The shift equated to an average erosion rate of 5.3 feet a year at the north end, one that ultimately took out 11 homes considered “first row” on the beach.

Town officials say shoaling and sand build-up that engineers projected would naturally occur following the channel realignment has yet to happen. This has left the town helping private property owners of the remaining “second row” homes at the north end attempt to save those houses.

The N.C. Coastal Resources Commission in a special meeting in November unanimously approved a variance to the town’s Coastal Area Management Act major permit to extend a sandbag wall 1,450 feet. The bags are allowed to be as much as 40 to 45 feet wide and 20 feet tall.

Half of the estimated $2.3 million project will be paid for through a special fee assessed to 39 parcel owners based on oceanfront frontage. The remainder will be paid for out of the town’s coffers.

According to what he described as “very, very preliminary” data, Ken Willson with Coastal Planning and Engineering said building a terminal groin would cost more than $7 million. That estimated price tag includes design and permitting fees and it would take about three years to design and obtain all of the permits required before building.

The town would look at building about a 1,200-foot-long structure.

While it’s unclear in which direction the board will go, a report fromBill Cleary, a retired geology professor and member of the N.C. Coastal Resources Commission’s Science Panel, concludes the channel realignment will eventually serve its intended purpose.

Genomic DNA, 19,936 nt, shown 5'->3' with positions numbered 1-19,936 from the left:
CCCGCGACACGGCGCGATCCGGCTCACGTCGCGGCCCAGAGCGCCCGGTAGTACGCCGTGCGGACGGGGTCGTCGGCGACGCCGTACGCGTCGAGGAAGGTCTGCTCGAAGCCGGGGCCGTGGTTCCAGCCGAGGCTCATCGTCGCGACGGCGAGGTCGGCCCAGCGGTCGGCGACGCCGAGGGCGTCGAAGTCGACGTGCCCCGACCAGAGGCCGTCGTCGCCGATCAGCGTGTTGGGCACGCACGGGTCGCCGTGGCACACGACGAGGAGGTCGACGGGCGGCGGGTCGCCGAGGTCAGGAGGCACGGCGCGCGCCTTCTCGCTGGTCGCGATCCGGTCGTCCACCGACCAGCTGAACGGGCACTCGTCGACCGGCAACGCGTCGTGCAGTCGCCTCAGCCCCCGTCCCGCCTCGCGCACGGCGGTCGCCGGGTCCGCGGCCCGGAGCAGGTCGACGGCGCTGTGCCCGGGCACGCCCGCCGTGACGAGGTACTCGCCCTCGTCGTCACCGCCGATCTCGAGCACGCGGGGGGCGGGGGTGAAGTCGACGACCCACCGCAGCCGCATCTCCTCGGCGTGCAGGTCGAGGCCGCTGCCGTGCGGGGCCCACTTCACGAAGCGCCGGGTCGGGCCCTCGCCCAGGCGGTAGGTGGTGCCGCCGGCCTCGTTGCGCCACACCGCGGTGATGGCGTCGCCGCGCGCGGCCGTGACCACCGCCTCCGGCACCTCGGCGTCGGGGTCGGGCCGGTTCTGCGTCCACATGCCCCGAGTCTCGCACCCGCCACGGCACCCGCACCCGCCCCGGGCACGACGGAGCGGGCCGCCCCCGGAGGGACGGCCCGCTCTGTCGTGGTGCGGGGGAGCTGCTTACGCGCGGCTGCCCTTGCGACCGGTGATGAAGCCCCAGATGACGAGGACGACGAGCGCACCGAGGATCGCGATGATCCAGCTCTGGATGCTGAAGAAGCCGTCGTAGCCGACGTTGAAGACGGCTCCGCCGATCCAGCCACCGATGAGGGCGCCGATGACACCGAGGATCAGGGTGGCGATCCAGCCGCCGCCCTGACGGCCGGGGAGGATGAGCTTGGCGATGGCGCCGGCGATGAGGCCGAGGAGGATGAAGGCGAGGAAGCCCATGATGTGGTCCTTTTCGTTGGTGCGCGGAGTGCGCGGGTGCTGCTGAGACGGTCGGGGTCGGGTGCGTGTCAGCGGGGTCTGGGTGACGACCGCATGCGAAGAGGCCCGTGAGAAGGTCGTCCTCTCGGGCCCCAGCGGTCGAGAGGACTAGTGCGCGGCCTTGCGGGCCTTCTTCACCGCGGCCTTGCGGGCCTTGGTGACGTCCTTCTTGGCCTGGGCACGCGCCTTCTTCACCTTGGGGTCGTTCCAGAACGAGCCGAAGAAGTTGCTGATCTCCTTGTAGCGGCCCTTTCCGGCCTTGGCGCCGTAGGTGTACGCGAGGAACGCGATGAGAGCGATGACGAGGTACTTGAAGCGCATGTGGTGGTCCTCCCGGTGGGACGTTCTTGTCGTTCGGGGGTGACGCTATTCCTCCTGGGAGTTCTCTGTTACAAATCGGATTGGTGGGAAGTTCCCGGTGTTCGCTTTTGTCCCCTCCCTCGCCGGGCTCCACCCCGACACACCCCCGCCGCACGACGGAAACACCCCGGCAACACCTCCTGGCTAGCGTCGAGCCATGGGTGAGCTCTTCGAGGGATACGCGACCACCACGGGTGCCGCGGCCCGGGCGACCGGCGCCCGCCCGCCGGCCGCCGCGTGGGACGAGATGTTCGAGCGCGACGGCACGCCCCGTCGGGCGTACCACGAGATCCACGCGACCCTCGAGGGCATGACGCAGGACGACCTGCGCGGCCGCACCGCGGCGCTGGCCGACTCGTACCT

A drone captured this image on Jan. 5, 2015, of the ongoing construction of a giant sandbag wall at N. Topsail Beach. The $2.3 million project extends the revetment 1,450 feet from the existing sandbag wall protecting a condominium. Photo: Town of North Topsail Beach

The town hired Cleary as an advisor. His report suggests the town stick with its realignment strategy.

“He thinks it’s going to do what it was intended to do over time because it’s a natural process,” Faulkner said.

Should town leaders decide to pursue building a terminal groin they’d be entering the running with three other beach towns, all in varying stages of the permitting process.